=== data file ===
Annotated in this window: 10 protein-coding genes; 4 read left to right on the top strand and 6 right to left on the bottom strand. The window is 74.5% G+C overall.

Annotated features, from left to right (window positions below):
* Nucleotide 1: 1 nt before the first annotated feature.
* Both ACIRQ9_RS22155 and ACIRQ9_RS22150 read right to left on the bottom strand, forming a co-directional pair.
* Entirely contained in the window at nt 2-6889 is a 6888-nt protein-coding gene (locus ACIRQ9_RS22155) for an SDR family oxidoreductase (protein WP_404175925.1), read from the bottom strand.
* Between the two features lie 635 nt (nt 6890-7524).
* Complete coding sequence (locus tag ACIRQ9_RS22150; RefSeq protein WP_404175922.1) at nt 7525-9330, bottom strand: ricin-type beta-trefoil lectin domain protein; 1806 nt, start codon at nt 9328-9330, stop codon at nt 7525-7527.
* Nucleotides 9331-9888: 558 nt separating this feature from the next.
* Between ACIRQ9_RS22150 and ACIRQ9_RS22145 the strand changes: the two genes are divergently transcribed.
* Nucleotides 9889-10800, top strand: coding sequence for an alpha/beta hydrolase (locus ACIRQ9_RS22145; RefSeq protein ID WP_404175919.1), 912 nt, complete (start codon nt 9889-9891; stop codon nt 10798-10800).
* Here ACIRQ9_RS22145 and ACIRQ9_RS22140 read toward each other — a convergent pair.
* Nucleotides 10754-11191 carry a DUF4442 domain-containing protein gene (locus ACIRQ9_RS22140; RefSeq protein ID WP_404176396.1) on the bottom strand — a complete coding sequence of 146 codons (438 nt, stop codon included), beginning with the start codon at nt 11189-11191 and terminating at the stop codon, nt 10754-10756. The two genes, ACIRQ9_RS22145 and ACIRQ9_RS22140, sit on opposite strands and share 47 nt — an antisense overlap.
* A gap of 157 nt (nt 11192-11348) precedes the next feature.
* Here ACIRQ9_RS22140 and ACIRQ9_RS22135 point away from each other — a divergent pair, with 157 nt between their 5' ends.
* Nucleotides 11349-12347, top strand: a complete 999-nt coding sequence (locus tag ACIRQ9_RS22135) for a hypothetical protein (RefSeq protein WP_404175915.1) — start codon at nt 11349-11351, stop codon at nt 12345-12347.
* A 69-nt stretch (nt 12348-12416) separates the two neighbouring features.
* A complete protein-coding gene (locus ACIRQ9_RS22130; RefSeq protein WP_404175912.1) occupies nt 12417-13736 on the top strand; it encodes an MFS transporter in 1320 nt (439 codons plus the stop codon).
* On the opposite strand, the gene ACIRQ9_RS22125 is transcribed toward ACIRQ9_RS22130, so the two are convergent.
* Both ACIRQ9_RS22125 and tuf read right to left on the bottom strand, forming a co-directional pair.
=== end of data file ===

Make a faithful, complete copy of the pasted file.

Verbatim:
Annotated in this window: 10 protein-coding genes; 4 read left to right on the top strand and 6 right to left on the bottom strand. The window is 74.5% G+C overall.

Annotated features, from left to right (window positions below):
* Nucleotide 1: 1 nt before the first annotated feature.
* Both ACIRQ9_RS22155 and ACIRQ9_RS22150 read right to left on the bottom strand, forming a co-directional pair.
* Entirely contained in the window at nt 2-6889 is a 6888-nt protein-coding gene (locus ACIRQ9_RS22155) for an SDR family oxidoreductase (protein WP_404175925.1), read from the bottom strand.
* Between the two features lie 635 nt (nt 6890-7524).
* Complete coding sequence (locus tag ACIRQ9_RS22150; RefSeq protein WP_404175922.1) at nt 7525-9330, bottom strand: ricin-type beta-trefoil lectin domain protein; 1806 nt, start codon at nt 9328-9330, stop codon at nt 7525-7527.
* Nucleotides 9331-9888: 558 nt separating this feature from the next.
* Between ACIRQ9_RS22150 and ACIRQ9_RS22145 the strand changes: the two genes are divergently transcribed.
* Nucleotides 9889-10800, top strand: coding sequence for an alpha/beta hydrolase (locus ACIRQ9_RS22145; RefSeq protein ID WP_404175919.1), 912 nt, complete (start codon nt 9889-9891; stop codon nt 10798-10800).
* Here ACIRQ9_RS22145 and ACIRQ9_RS22140 read toward each other — a convergent pair.
* Nucleotides 10754-11191 carry a DUF4442 domain-containing protein gene (locus ACIRQ9_RS22140; RefSeq protein ID WP_404176396.1) on the bottom strand — a complete coding sequence of 146 codons (438 nt, stop codon included), beginning with the start codon at nt 11189-11191 and terminating at the stop codon, nt 10754-10756. The two genes, ACIRQ9_RS22145 and ACIRQ9_RS22140, sit on opposite strands and share 47 nt — an antisense overlap.
* A gap of 157 nt (nt 11192-11348) precedes the next feature.
* Here ACIRQ9_RS22140 and ACIRQ9_RS22135 point away from each other — a divergent pair, with 157 nt between their 5' ends.
* Nucleotides 11349-12347, top strand: a complete 999-nt coding sequence (locus tag ACIRQ9_RS22135) for a hypothetical protein (RefSeq protein WP_404175915.1) — start codon at nt 11349-11351, stop codon at nt 12345-12347.
* A 69-nt stretch (nt 12348-12416) separates the two neighbouring features.
* A complete protein-coding gene (locus ACIRQ9_RS22130; RefSeq protein WP_404175912.1) occupies nt 12417-13736 on the top strand; it encodes an MFS transporter in 1320 nt (439 codons plus the stop codon).
* On the opposite strand, the gene ACIRQ9_RS22125 is transcribed toward ACIRQ9_RS22130, so the two are convergent.
* Both ACIRQ9_RS22125 and tuf read right to left on the bottom strand, forming a co-directional pair.